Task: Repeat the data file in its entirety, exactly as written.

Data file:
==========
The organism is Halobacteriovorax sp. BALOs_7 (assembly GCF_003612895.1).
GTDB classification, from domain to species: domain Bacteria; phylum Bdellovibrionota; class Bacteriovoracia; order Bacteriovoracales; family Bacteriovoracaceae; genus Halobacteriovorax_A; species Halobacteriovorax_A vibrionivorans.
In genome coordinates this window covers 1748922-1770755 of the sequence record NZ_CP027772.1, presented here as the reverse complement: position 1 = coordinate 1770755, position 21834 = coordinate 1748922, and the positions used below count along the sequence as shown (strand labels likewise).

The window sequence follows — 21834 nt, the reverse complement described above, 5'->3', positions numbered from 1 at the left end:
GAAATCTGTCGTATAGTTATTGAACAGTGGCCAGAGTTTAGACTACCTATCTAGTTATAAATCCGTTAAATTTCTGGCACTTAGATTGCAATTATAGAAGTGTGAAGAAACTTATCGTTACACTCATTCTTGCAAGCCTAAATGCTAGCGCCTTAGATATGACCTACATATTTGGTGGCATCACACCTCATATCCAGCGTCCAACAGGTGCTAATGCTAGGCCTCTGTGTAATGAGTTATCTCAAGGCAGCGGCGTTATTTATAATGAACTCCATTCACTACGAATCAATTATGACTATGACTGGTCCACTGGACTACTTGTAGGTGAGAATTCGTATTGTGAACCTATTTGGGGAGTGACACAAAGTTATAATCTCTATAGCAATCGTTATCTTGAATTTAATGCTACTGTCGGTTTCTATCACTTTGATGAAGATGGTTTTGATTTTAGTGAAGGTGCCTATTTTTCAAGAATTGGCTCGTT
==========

The organism is Halobacteriovorax sp. BALOs_7 (assembly GCF_003612895.1).
GTDB classification, from domain to species: domain Bacteria; phylum Bdellovibrionota; class Bacteriovoracia; order Bacteriovoracales; family Bacteriovoracaceae; genus Halobacteriovorax_A; species Halobacteriovorax_A vibrionivorans.
In genome coordinates this window covers 1748922-1770755 of the sequence record NZ_CP027772.1, presented here as the reverse complement: position 1 = coordinate 1770755, position 21834 = coordinate 1748922, and the positions used below count along the sequence as shown (strand labels likewise).

The window sequence follows — 21834 nt, the reverse complement described above, 5'->3', positions numbered from 1 at the left end:
GAAATCTGTCGTATAGTTATTGAACAGTGGCCAGAGTTTAGACTACCTATCTAGTTATAAATCCGTTAAATTTCTGGCACTTAGATTGCAATTATAGAAGTGTGAAGAAACTTATCGTTACACTCATTCTTGCAAGCCTAAATGCTAGCGCCTTAGATATGACCTACATATTTGGTGGCATCACACCTCATATCCAGCGTCCAACAGGTGCTAATGCTAGGCCTCTGTGTAATGAGTTATCTCAAGGCAGCGGCGTTATTTATAATGAACTCCATTCACTACGAATCAATTATGACTATGACTGGTCCACTGGACTACTTGTAGGTGAGAATTCGTATTGTGAACCTATTTGGGGAGTGACACAAAGTTATAATCTCTATAGCAATCGTTATCTTGAATTTAATGCTACTGTCGGTTTCTATCACTTTGATGAAGATGGTTTTGATTTTAGTGAAGGTGCCTATTTTTCAAGAATTGGCTCGTT